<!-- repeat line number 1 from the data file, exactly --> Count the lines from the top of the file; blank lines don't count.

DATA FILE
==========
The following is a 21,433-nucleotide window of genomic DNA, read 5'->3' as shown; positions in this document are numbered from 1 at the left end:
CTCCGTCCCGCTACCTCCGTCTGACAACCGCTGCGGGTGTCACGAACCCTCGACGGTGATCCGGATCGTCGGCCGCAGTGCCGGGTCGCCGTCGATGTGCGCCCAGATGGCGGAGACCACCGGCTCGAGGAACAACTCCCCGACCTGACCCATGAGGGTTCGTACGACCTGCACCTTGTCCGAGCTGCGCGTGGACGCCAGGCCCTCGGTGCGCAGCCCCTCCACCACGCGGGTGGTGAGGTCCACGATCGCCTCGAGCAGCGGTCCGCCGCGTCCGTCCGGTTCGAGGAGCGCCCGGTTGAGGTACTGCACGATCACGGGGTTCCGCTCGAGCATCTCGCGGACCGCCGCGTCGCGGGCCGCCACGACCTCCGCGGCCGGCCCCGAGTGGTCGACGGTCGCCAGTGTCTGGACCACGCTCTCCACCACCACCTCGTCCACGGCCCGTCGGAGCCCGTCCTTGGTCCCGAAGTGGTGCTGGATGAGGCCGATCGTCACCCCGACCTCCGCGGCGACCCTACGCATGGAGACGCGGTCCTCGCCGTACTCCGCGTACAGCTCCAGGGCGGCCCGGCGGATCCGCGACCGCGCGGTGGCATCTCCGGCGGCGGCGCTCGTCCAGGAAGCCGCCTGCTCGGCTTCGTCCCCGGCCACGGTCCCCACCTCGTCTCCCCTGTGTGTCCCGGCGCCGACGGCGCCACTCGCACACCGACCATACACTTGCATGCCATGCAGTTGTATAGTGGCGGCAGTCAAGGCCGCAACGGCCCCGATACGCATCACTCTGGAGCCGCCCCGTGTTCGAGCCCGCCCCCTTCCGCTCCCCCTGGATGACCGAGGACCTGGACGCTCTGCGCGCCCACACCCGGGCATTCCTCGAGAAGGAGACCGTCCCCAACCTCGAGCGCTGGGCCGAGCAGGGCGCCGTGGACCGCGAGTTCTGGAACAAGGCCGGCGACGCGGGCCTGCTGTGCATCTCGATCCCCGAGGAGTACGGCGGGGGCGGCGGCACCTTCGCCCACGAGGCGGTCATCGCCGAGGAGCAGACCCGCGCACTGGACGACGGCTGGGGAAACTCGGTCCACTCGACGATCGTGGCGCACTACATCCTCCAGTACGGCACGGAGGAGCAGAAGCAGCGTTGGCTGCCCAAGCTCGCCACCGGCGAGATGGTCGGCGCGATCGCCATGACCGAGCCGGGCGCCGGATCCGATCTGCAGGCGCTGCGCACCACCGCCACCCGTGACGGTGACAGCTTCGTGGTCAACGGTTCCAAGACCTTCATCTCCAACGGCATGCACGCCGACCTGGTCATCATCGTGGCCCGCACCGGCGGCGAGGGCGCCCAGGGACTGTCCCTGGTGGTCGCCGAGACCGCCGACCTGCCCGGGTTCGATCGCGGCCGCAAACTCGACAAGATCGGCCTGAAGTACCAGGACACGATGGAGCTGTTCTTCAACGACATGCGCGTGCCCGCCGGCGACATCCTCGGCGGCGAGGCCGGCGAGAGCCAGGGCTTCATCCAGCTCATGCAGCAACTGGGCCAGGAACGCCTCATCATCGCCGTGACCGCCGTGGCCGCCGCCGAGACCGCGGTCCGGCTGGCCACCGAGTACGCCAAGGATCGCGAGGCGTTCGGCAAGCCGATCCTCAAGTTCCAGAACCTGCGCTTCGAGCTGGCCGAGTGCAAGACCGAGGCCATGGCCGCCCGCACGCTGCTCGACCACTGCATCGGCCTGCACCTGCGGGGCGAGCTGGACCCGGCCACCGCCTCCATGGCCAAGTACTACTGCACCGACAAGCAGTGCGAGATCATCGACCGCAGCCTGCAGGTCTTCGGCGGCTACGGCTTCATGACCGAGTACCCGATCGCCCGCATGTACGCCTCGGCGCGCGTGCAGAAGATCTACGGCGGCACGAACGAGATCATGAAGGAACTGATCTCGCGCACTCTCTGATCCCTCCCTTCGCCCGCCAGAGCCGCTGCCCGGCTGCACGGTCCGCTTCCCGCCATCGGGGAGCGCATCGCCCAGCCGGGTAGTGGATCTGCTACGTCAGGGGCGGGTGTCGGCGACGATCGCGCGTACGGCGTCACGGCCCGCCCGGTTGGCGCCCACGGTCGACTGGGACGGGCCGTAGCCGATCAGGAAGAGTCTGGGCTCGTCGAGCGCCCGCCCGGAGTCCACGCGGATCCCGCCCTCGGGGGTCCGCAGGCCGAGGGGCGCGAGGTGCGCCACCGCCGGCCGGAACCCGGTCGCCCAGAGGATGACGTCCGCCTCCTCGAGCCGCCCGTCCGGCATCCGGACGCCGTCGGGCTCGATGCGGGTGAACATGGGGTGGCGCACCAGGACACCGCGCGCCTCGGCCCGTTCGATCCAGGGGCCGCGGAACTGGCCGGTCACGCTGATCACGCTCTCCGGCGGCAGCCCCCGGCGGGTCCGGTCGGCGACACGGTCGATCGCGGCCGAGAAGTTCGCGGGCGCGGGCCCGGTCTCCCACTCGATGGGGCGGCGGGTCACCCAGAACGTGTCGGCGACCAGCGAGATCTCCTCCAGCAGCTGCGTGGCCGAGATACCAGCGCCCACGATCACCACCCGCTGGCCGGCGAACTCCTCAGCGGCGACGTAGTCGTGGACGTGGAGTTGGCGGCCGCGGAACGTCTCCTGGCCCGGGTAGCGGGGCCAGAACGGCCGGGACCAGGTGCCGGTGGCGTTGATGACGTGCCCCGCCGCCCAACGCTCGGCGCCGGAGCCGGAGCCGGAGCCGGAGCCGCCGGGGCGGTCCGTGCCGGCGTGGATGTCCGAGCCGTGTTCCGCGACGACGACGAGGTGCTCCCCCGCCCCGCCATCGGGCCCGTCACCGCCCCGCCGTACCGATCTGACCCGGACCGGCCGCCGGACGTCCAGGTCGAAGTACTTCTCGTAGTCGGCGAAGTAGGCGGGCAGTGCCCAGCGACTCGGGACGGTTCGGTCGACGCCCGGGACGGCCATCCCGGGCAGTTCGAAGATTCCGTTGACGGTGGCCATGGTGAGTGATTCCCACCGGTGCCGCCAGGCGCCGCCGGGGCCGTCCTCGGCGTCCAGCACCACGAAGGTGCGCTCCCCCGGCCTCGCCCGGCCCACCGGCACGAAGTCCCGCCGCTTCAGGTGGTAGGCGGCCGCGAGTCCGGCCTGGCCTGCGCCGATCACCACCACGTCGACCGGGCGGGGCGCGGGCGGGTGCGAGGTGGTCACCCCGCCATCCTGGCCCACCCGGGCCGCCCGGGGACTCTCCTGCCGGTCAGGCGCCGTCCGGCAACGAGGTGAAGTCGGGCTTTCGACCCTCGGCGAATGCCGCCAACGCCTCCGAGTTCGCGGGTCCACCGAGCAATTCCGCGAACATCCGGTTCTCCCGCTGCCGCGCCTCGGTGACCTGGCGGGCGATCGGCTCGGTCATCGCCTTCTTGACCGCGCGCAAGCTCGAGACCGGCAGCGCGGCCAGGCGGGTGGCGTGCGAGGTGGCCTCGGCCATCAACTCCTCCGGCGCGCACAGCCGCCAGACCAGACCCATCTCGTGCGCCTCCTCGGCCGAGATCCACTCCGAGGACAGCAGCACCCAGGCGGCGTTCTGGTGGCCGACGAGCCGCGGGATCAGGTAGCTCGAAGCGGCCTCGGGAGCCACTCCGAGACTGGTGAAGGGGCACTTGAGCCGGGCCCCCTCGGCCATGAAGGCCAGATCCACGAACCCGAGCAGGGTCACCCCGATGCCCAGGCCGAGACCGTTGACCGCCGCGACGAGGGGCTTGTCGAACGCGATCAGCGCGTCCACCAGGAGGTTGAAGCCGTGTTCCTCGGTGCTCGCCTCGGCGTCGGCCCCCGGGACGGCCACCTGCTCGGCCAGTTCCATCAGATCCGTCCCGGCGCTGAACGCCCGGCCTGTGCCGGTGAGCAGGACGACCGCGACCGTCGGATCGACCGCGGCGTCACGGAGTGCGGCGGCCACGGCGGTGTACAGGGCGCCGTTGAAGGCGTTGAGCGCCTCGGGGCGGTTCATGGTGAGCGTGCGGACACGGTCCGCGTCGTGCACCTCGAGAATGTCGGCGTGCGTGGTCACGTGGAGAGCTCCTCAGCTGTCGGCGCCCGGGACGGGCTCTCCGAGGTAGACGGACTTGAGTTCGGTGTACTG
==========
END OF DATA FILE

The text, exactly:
The following is a 21,433-nucleotide window of genomic DNA, read 5'->3' as shown; positions in this document are numbered from 1 at the left end: